Bright as the sun: The appropriation of amber object in Mycenaean Greece
Joseph Maran in Hahn Hans Peter & Weiss Hadas (eds), Mobility, Meaning and Transformations of Things. Shifting Context of Material Culture through Time and Space (Oxford 2013), 147-169.
From the introduction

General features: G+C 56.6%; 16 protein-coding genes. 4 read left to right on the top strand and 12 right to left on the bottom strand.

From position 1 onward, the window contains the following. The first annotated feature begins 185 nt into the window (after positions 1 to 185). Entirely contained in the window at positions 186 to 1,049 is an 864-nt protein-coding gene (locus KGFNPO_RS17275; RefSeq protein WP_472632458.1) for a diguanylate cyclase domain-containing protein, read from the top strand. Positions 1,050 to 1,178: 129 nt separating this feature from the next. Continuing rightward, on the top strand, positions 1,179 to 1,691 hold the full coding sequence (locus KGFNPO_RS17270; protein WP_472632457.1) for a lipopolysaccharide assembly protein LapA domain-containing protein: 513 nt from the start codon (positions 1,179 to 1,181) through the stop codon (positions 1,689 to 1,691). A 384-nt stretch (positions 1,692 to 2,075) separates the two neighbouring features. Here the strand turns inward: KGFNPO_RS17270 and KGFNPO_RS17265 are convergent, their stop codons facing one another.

The archaeological treatment of intersocietal exchange has suffered from the diffusionist legacy of directing attention to the reconstruction of abstract flows of cultural traits, while neglecting changes in meaning brought about by the agency of the social actors who integrated such traits into local contexts. As a consequence, research has condemned objects of foreign derivation to remain foreign, irrespective of the meaning attached to them in a new cultural environment. It is only recently that awareness has increased in archaeology of the need to study the re-contextualization of foreign cultural traits through acts of appropriation. This focus, however, requires a methodological approach that combines the macro-contextual framework of the social imaginaries of a society with a micro-contextual analysis using find associations to infer past patterns of practice. This has to go along with a shift of perspective towards what Bruno Latour has called translation, that is, negotiation of the meanings of cultural traits received from the outside through their integration into social practice and discourses within constantly re-assembled networks comprising human and non-human actants. Due to this fluidity of meaning, generalizing designations as exotic or prestige objects should be avoided because they suggest a semantic stability which cannot be taken for granted.